In the transition from High Definition Television to Ultra High Definition TV, we’ve seen the acronym dictionary go from bad to worse. On the good side, HDTV was multiple video resolutions and display formats, like 480p, 720p, 1080i and 1080p, while UHD is essentially just one. Some call it 4K, some call it UHD, some call it 2160p, but it all really boils down to the same thing for the TVs we’ll buy as consumers - 4 times the resolution of 1080p.
Both iOS and Android device users have easy ways to wirelessly transmit audio. For Apple users, Airplay sends music to the AppleTV and various Airplay speakers. Android users have Chromecast which has similar functionality. But what if you want to OS agnostic solution? Fortunately for you there is the Audioengine B1 Bluetooth Receiver.
Movie theaters are faltering, at least in our opinion. The large format home theater has reached a price point where it is attainable for many of us. And TVs are so big, you can practically create a large format home theater with just an LCD TV. No need for a projector or a screen or the hassle of running wires to the back of the room. And if anyone can have a huge home theater, what’s the allure of the traditional movie theater?
The Home Entertainment Show (The Show) was in Irvine last week and we had an opportunity to stop by and see some really cool products. The Show is like CEDIA and CES but on a much smaller scale and with a focus on high end audio. It is a much more intimate way of seeing some of the most expensive products in the home audio world.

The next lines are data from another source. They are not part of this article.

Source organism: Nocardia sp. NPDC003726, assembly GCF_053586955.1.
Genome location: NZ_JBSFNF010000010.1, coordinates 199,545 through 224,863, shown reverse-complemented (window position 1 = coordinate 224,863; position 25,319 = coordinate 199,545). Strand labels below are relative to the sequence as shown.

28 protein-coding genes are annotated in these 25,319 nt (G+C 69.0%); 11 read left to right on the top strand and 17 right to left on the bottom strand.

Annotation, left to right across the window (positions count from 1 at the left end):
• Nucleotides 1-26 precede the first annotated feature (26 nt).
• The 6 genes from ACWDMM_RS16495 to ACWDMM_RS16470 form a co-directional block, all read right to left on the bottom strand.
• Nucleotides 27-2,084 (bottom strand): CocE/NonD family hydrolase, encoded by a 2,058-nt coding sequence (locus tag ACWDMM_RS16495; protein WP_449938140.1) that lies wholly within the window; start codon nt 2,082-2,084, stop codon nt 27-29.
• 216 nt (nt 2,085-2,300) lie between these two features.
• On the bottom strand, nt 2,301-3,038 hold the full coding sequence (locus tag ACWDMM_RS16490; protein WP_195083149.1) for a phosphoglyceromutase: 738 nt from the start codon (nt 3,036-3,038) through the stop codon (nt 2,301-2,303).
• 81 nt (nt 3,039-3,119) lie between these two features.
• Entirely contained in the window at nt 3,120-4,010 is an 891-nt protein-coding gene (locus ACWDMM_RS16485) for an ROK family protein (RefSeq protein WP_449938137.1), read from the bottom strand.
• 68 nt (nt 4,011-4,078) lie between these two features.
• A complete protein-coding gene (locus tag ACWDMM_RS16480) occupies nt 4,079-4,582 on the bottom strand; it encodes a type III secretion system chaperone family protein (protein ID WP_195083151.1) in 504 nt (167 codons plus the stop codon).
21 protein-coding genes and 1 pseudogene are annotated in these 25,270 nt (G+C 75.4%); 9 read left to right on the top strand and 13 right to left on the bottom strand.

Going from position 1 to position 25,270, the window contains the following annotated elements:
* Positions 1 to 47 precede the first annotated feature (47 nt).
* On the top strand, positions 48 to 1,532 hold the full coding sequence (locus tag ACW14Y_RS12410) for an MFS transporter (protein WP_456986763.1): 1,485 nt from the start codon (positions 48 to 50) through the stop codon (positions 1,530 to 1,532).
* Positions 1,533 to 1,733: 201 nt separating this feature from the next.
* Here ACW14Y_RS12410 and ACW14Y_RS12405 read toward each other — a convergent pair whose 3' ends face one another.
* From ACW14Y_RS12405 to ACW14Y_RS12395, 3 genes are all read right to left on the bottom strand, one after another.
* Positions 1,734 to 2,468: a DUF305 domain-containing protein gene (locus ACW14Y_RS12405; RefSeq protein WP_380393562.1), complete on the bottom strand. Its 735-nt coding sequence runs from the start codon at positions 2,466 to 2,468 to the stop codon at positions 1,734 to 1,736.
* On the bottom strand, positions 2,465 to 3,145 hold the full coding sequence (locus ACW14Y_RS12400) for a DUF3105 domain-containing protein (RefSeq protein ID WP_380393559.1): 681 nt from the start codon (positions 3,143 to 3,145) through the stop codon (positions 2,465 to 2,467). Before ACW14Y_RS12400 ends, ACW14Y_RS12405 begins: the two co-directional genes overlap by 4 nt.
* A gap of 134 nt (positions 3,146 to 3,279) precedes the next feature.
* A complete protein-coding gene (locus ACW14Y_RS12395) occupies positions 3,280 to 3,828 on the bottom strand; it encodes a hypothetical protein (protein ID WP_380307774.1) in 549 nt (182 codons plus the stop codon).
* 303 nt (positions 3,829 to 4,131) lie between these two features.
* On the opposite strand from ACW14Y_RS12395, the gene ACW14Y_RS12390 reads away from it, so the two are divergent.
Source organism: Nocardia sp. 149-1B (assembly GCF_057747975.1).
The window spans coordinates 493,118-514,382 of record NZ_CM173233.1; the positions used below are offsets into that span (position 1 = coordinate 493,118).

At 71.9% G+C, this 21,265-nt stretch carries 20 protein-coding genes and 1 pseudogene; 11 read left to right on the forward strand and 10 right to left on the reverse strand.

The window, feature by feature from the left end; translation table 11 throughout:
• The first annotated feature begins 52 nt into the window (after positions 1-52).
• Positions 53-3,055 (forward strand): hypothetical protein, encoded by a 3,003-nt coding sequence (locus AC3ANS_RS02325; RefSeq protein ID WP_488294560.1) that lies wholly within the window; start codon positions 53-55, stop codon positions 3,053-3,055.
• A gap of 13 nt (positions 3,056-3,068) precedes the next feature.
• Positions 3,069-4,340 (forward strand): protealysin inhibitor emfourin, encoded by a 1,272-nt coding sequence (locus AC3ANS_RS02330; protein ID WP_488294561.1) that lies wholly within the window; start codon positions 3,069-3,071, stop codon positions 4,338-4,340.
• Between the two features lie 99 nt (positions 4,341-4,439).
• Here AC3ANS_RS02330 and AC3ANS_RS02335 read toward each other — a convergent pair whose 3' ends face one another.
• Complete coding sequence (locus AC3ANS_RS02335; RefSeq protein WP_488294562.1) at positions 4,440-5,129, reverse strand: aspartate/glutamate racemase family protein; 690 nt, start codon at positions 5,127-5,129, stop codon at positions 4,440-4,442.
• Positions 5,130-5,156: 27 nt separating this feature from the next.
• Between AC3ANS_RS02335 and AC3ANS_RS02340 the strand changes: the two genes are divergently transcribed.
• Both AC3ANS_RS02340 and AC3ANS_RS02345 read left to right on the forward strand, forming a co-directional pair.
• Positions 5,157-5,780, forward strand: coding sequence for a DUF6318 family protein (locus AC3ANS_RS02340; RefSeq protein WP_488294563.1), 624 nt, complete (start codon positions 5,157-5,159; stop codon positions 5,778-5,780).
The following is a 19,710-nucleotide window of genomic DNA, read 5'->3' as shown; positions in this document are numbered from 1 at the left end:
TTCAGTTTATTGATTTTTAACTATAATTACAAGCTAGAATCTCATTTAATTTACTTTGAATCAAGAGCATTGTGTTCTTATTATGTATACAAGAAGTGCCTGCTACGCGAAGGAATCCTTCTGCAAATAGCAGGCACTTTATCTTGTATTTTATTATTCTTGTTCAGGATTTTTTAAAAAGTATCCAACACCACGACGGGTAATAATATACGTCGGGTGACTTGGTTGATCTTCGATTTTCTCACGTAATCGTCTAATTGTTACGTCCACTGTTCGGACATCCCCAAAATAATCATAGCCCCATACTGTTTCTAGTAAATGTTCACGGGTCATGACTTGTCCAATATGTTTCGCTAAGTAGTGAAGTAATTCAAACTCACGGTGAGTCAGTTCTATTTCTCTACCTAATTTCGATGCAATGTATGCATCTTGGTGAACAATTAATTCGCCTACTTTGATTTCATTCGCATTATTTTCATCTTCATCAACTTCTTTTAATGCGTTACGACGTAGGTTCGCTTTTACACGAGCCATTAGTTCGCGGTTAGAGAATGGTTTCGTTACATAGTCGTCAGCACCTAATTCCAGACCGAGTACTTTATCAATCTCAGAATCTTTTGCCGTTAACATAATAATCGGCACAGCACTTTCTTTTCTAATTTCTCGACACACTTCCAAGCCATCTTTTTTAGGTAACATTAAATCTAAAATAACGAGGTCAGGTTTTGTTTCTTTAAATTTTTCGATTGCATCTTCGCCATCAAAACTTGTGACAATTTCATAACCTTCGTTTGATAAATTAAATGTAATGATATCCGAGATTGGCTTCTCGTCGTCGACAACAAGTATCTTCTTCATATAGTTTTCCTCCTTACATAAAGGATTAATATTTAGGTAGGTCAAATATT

We came across an article written by Jason Hirschhorn posted at LinkedIn titled '7 Deadly Sins: Where Hollywood is Wrong about the Future of TV.' It is a very well written, thought provoking article with a great deal of supporting data. And charts. Lots of charts. This is our re-tweet/re-linkedin of Jason’s post, with a bit of our own reaction to and discussion of his points.
We have spent a lot of time discussing high vs. low quality audio on the show lately. A full feature on the subject is still in the works and should be available sometime in the summer. But along the way we have had a few of you tell us that you still listen to Vinyl on turntables. At the same time we have seen a few companies reintroduce turntables to the market so figured why not take a listen and more specifically introduce some younger ears to how we used to listen to music back in the day.